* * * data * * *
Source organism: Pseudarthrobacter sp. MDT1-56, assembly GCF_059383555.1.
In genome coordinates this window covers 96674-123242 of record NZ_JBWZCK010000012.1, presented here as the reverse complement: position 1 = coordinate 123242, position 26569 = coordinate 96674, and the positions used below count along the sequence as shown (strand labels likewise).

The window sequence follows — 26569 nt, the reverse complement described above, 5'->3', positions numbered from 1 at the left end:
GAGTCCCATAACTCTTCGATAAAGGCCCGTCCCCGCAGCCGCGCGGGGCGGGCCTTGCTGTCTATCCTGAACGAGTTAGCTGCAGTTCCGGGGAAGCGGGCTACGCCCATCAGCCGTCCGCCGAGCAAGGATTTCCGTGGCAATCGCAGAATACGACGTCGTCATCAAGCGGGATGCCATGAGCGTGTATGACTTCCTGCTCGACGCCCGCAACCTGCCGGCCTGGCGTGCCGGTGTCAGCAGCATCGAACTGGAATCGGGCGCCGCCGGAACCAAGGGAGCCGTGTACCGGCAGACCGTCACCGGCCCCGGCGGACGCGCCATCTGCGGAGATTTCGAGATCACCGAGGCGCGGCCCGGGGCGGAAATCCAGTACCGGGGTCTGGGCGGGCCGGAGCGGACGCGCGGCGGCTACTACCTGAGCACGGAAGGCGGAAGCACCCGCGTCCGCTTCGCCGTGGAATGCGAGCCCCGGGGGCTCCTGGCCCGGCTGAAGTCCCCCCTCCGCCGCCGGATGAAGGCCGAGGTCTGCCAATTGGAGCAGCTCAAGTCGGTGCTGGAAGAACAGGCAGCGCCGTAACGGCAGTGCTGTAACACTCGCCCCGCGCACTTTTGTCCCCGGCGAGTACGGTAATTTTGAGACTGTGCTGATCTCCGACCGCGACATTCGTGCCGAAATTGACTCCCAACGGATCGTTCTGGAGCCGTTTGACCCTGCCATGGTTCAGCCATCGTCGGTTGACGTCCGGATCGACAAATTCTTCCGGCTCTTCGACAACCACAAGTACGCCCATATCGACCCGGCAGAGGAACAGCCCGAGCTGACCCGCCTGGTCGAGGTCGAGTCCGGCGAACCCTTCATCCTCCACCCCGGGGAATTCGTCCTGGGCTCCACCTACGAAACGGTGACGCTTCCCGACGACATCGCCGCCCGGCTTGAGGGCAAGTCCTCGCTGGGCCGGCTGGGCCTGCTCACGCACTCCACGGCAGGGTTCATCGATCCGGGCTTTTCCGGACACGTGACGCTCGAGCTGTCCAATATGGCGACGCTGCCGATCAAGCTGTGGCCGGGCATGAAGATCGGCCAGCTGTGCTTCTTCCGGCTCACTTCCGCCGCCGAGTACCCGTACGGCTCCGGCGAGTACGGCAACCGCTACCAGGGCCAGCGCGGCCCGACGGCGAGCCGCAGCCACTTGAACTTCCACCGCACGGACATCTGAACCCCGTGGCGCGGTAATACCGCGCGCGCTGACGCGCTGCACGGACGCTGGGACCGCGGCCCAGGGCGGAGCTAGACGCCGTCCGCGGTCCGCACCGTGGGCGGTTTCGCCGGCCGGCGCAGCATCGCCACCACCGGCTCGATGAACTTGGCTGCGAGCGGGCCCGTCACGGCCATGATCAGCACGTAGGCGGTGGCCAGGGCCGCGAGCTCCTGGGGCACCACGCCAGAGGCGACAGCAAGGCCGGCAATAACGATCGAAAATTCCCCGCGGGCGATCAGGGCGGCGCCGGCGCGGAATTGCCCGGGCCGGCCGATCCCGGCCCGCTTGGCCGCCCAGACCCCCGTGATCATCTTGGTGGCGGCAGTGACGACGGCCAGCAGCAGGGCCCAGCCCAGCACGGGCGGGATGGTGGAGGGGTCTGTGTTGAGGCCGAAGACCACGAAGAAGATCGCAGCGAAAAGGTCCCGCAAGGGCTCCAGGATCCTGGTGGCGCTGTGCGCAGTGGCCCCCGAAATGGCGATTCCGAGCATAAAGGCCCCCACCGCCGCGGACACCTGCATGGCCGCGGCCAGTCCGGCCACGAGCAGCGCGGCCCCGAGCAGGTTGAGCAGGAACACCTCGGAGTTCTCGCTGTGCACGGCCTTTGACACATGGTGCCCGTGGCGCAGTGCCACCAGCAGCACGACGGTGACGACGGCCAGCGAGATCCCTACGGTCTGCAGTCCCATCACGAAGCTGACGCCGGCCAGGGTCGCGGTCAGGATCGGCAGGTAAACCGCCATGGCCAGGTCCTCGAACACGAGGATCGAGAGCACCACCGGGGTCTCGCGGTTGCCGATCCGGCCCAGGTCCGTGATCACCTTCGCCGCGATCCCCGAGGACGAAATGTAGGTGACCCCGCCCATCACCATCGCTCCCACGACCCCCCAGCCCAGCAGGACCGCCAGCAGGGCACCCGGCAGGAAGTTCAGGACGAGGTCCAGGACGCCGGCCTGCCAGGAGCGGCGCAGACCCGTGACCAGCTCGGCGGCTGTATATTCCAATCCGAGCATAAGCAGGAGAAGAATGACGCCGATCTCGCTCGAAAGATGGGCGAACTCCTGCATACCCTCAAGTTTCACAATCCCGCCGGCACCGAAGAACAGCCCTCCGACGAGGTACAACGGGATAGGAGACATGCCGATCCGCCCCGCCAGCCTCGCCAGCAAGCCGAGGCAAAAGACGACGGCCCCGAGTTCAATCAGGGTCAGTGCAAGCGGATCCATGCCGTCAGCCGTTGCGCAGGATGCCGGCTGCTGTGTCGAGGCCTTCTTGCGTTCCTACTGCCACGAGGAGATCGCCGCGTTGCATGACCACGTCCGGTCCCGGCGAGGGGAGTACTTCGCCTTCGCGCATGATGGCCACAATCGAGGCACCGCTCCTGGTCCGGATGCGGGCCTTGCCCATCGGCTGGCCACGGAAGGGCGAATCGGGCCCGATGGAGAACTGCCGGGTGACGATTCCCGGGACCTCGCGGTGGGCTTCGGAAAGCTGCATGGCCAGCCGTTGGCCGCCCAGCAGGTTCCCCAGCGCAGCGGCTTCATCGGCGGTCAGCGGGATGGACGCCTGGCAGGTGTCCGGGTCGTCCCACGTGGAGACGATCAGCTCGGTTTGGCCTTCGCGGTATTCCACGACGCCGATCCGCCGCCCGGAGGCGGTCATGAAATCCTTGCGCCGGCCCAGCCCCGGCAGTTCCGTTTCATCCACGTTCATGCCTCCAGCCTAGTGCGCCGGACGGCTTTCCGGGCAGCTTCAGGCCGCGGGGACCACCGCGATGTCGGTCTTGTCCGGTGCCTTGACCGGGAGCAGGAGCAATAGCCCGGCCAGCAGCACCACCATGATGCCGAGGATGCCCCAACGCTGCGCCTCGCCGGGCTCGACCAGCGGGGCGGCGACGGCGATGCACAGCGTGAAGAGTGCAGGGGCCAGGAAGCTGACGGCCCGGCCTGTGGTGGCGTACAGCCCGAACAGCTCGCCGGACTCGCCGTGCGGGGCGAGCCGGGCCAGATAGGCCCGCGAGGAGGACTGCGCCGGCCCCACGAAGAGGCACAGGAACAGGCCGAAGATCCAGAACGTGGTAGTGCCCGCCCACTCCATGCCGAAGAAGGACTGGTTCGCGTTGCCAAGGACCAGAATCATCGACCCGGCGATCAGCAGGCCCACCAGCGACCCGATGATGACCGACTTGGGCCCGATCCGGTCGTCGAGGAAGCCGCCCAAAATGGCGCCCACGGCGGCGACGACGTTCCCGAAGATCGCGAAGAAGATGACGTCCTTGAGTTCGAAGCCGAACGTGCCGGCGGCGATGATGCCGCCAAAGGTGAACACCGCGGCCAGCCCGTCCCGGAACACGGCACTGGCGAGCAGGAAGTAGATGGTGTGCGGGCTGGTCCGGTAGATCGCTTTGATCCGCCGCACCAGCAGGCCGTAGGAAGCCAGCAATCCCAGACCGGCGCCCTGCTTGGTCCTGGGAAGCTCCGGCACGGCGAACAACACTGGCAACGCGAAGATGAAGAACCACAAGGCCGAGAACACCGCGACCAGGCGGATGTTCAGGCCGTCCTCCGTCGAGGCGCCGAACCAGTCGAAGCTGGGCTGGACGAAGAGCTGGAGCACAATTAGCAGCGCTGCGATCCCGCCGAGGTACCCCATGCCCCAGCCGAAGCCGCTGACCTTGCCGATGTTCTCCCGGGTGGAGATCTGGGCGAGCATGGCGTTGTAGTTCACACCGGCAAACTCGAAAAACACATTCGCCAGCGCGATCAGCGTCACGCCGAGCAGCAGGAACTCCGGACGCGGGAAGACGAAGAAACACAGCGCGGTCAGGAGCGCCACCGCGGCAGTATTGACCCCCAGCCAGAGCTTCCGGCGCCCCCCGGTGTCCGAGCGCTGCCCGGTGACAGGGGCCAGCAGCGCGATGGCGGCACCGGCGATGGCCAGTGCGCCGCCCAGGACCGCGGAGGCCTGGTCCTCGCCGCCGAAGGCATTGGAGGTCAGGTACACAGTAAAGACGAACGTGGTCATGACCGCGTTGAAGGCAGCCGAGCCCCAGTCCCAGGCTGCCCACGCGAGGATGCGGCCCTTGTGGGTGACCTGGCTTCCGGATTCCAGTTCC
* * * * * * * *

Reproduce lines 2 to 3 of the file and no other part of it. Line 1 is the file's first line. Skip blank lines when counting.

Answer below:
In genome coordinates this window covers 96674-123242 of record NZ_JBWZCK010000012.1, presented here as the reverse complement: position 1 = coordinate 123242, position 26569 = coordinate 96674, and the positions used below count along the sequence as shown (strand labels likewise).

The window sequence follows — 26569 nt, the reverse complement described above, 5'->3', positions numbered from 1 at the left end: